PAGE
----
“…having the form of religion without the power.”

    Sadly, i think Wesley’s fear has come to pass. A religious form ‘without power,’ and that’s where we are because we did not ‘hold fast’ to the transformative ‘discipline’ [method] of Wesleyan spirituality [accountable small groups].

    Sadly, revitalization is not looking very promising as congregations cling very tightly to their dead forms.

    i’m thinking a ‘restart’ movement needs to be developed to go alongside the ‘new start’ movement.

    …just trying to follow Jesus,

    • October 17, 2012 at 10:25 am

      Thank you, Michael. It’s good to hear from you. Would you be interested in helping with a “restart” movement? Got some ideas? Seriously, I’d like to hear more.

      • October 17, 2012 at 11:03 am


        Well, we might say i’m sort of ‘doing research’ as i’m presently engaged with serving Christ as a pastor through three small congregations.

        i think i’m to the point of having a decent grasp on what the essential DNA of a ‘restart’ might need to look like. Namely, the shift (on the foundation/paradigm level) from clergy-centered to Christ-centered; from personality-driven to mission-driven; and from consumer-based to discipleship-based as the organizing DNA pattern.

        As a church [global to local] i think transformation needs to be our core enterprise.

        My vision for a ‘vital’ local church is that they have a crystal clear sense of mission within and throughout the entire congregation [i.e., our aim of disciples making disciples] with a focus on participation through commitment and accountability.

        i’m not sure what ‘forms’ that DNA pattern will want/need to take, i’m wide open on that.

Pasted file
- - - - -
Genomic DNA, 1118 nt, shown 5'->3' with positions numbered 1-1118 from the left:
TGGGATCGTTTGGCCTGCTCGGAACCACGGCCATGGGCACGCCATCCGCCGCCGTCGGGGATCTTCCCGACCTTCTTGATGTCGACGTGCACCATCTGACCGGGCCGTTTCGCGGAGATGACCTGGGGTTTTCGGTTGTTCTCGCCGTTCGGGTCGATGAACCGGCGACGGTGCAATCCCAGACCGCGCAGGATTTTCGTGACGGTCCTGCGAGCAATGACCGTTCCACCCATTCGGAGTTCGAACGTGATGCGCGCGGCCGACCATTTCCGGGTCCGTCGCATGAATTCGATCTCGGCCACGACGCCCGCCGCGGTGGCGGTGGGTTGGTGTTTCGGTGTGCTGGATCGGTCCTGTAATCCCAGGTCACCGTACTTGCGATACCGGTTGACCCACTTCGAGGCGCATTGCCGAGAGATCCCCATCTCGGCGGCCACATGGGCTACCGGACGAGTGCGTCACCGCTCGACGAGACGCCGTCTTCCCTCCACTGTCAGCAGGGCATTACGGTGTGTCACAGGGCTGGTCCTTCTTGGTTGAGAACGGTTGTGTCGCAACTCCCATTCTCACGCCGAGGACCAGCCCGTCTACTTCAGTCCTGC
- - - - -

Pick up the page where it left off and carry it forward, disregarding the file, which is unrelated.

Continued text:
The trouble with any of this is in finding local churches who are willing to suffer the pain of a restart. As a resurrection people one would like to think all this might come more naturally to us. [shrugs]

        grays and peas,

  • October 17, 2012 at 11:56 am

    Hi, Steve.

    Excellent perspective. Perhaps I am wrong, but I would include campus ministries as a form of local congregation. I think that is especially true where there is a resident chaplain. Campus ministries can also be an outreach ministry of a local congregation or an annual conference. But I think campus ministries work best when they form a faith community of the students, engaging them in discipleship and mission as a community. It is usually not possible to link college students into nearby local churches in the way that they truly belong to that local church community. Their first identity is to the campus faith community. I would call that faith community a congregation, which needs the resources of the denomination in the same way that other local churches do. Thank you for the great work you are doing in that setting!

    In Christ,

    • October 17, 2012 at 1:41 pm

      Thank you, Tom, for the encouraging comments.

      It is an intriguing idea, that a campus ministry unit, or, additionally, in our case, a chaplain’s office with a Sunday worship service, might actually be considered as on par with a local church. In most of the usual ways, we are, but we don’t meet all the criteria for being a regular congregation. I confess, I don’t really know how to overcome this challenge. I’ve sat in so many meetings at annual conferences and elsewhere in which the standard framework is the local church. The rest of us in the room – appointed to ministries “beyond the local church” – always feel the implications of that assumption. But I don’t want to do the, “Hey, us too!” routine and complain about being left out.

      I’m really open to ideas about how to make some progress.